Happy Birthday to Stewart! Okay. We got up and out early and arrived at the car rental place early - it normally takes a bit of time so to leave on time we try to arrive early at car rental agencies. We had booked a compact but this being America they don't tend to have smaller cars at non-airport car rentals...so they offered us a Toyota Uplander mini-van (that could transport a small army!). This makes it comfier for us but will cost us on fuel. After some hassle getting our car (they brought the wrong one from parking) we finally got our luggage onboard and...sat outside the office trying to figure out the controls! It had a stickshift with no markings and more confusing a foot pedal operated "handbrake". The guy came out from the office after seeing us still sitting there and showed us where the odd controls were! On our way at last and our first stop...the JellyBelly jelly bean factory
. We got some nice samples, saw some lovely JellyBelly mosaics, toured the factory and learned that over here JellyBelly have partnered to produce proper Harry Potter Bertie Botts beans - with sardine and vomit amongst the flavours! Although we told them it was Stewart's birthday this didn't get us any extras. We then drove up into the nearby Napa Valley which is famous for wines. Our first stop was Domain Chandon which had a great tour and it was our first ever sparkling wine vineyard visit. We learned a lot about rattlers here (Stewart's B'day got us a free sample of a new champagne). Next was Sattui which had one of the only free tours in Napa (it being on the posh side of vineyard areas) and as a result it was busy. The wines were nice but almost every one was that little bit too sweet - but that's what sells over here. Sattui also had a great deli and a fantastic cheese counter. After a brief stop at the culinary school (we missed the demonstration by 20 mins) we stopped at Sterling Vineyards. It was a lovely vineyard - you ride up to the hilltop vineyard on a cable-car and take a guided tour walk through the vineyard and every so often you get another sample from people stationed along the walk. The vineyard has superb views down the wide Napa Valley and the tree covered hills surrouding it. That brought us up to about 5pm and all the vineyards shut down about now so we headed out of the valley and west toward Russian River Valley. We stopped on the way at a petrified forest where they have a walk through the new forest where you can see the old petrified trees lying around (turned to stone)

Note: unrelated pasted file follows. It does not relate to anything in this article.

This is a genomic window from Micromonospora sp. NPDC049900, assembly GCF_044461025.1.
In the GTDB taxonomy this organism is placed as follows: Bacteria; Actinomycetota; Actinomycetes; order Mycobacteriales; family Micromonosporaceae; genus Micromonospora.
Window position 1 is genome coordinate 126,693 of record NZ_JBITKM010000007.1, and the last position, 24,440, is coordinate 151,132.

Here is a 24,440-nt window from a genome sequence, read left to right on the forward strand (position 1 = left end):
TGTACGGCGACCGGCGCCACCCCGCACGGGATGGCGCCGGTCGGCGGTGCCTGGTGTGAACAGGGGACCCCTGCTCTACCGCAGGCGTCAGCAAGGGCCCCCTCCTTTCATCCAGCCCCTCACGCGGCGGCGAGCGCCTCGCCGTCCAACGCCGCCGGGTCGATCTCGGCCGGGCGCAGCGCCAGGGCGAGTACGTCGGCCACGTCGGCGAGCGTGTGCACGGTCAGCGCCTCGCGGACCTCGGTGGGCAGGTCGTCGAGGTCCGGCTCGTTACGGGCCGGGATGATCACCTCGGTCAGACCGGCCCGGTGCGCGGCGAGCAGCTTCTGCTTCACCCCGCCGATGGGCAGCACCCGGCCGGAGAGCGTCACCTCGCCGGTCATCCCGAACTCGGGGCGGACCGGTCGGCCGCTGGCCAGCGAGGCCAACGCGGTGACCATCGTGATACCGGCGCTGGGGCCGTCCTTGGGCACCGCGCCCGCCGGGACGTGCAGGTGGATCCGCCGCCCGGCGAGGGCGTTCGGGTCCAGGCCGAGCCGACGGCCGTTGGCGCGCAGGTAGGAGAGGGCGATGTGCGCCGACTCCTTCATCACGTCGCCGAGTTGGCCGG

. It confuses the brain to look at something that looks like wood but is (and feels like) stone. Robert Louis Stevenson visited here and met the original finder of the stone trees and immortalised them in one of his books. After an hour or two driving along tree lined roads we arrived at our destination - Duncans Mill - population 85 and founded by two Scots in the olden days. We had met the chef (Anna Rae) from the local restaurant in Ecuador and she had told us that this was a lovely area - and it is. We checked in to the fabulous Duncans Mill Inn. The owner has transformed this place into a lovely (expensive) B&B establishment with a games room underneath. We dumped our bags and headed for the Blue Heron where we had a lovely meal (rare tuna, seafood pasta, salmon fishcakes, duck) and the Anna Rae came out for a chat. She gave us some free chocolate cake and was so happy that we had actually come to visit instead of just saying "yeah, yeah, sounds great, we'll come visit" and not bothering. The restaurant/bar had a live band playing in the afternoon and although we missed the performance they had the table next to us and we chatted for a while. They also had some lovely local made beers (a lovely wheat beer) and a non-alcoholic Bitburger ......reminded Stewart of Sheffield.
Day 296 Monday 22/08/05 Duncans Mill - Eureka
The B&B hostess served up a whopping great lovely breakfast - eggs, pancakes & fruit, carrot cake, etc. We chatted to the other "older" guests who were well travelled and we got on really well - we left an hour late! At one point they were telling us about a nephew of theirs who was a talented chef and sort of absentmindly said...oh, his best man at the wedding is quite handy too, a little famous, you might know of him...Tom Hanks